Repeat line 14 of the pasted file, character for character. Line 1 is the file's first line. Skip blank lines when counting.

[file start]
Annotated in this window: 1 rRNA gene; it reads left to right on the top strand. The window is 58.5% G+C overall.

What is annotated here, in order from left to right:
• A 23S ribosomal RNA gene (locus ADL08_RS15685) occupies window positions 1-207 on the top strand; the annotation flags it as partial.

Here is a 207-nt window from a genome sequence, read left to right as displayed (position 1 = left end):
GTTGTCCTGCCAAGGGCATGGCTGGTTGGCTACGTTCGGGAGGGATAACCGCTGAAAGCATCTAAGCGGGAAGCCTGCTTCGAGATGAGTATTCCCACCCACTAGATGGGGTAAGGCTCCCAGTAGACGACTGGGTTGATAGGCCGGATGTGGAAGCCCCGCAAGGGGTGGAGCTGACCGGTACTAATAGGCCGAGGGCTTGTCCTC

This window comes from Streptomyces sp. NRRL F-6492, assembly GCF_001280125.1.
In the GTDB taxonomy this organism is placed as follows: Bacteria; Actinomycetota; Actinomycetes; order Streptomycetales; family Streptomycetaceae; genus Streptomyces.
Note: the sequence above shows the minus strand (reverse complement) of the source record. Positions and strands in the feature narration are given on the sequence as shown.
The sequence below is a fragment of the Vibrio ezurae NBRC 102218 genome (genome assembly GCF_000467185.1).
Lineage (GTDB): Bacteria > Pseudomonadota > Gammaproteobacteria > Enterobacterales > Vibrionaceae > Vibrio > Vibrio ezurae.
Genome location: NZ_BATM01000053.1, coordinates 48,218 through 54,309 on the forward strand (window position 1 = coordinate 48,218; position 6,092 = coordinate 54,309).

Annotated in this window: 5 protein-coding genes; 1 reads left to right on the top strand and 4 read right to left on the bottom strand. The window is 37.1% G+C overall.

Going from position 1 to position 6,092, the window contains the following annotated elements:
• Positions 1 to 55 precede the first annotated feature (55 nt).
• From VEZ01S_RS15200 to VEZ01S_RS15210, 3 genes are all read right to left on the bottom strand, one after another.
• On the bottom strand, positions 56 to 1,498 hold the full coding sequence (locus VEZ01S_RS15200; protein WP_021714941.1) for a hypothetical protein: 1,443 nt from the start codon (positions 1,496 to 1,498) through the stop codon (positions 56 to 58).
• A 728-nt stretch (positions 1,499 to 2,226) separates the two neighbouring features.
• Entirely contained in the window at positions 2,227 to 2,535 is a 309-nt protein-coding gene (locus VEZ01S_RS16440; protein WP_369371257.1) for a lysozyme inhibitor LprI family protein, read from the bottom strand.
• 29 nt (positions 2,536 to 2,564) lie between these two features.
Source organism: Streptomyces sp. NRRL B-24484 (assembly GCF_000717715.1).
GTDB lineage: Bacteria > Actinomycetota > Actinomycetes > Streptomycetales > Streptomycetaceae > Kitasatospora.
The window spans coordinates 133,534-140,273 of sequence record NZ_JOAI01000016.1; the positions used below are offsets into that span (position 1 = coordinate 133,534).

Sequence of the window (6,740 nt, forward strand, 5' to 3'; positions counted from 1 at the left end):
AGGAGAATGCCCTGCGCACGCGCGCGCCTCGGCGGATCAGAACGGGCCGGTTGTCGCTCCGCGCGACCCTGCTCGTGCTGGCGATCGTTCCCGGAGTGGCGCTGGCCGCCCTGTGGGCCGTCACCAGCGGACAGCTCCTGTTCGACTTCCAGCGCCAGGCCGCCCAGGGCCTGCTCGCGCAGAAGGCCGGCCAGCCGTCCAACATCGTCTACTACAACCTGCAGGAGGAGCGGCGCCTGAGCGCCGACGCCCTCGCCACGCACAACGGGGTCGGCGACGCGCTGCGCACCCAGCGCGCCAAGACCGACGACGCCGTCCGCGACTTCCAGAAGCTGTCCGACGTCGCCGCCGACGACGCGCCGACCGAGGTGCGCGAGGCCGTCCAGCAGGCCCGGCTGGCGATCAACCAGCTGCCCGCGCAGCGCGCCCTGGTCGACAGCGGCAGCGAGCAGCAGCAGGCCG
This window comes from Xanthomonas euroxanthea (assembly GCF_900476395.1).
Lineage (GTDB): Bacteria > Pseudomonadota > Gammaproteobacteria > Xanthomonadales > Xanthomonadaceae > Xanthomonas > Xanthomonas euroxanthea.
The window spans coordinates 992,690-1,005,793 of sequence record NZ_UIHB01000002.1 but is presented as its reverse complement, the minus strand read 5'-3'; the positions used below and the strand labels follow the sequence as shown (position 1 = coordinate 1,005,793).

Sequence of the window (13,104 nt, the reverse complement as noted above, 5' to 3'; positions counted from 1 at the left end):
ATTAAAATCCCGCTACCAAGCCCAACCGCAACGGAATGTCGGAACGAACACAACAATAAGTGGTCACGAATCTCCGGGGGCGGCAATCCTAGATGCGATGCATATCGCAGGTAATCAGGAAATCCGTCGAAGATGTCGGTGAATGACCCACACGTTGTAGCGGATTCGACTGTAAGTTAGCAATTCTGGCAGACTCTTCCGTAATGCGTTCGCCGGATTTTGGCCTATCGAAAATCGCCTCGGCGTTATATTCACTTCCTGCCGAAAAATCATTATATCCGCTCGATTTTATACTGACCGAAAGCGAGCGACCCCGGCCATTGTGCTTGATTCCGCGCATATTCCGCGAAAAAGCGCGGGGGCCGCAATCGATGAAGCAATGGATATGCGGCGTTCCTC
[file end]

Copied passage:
• Positions 1 to 55 precede the first annotated feature (55 nt).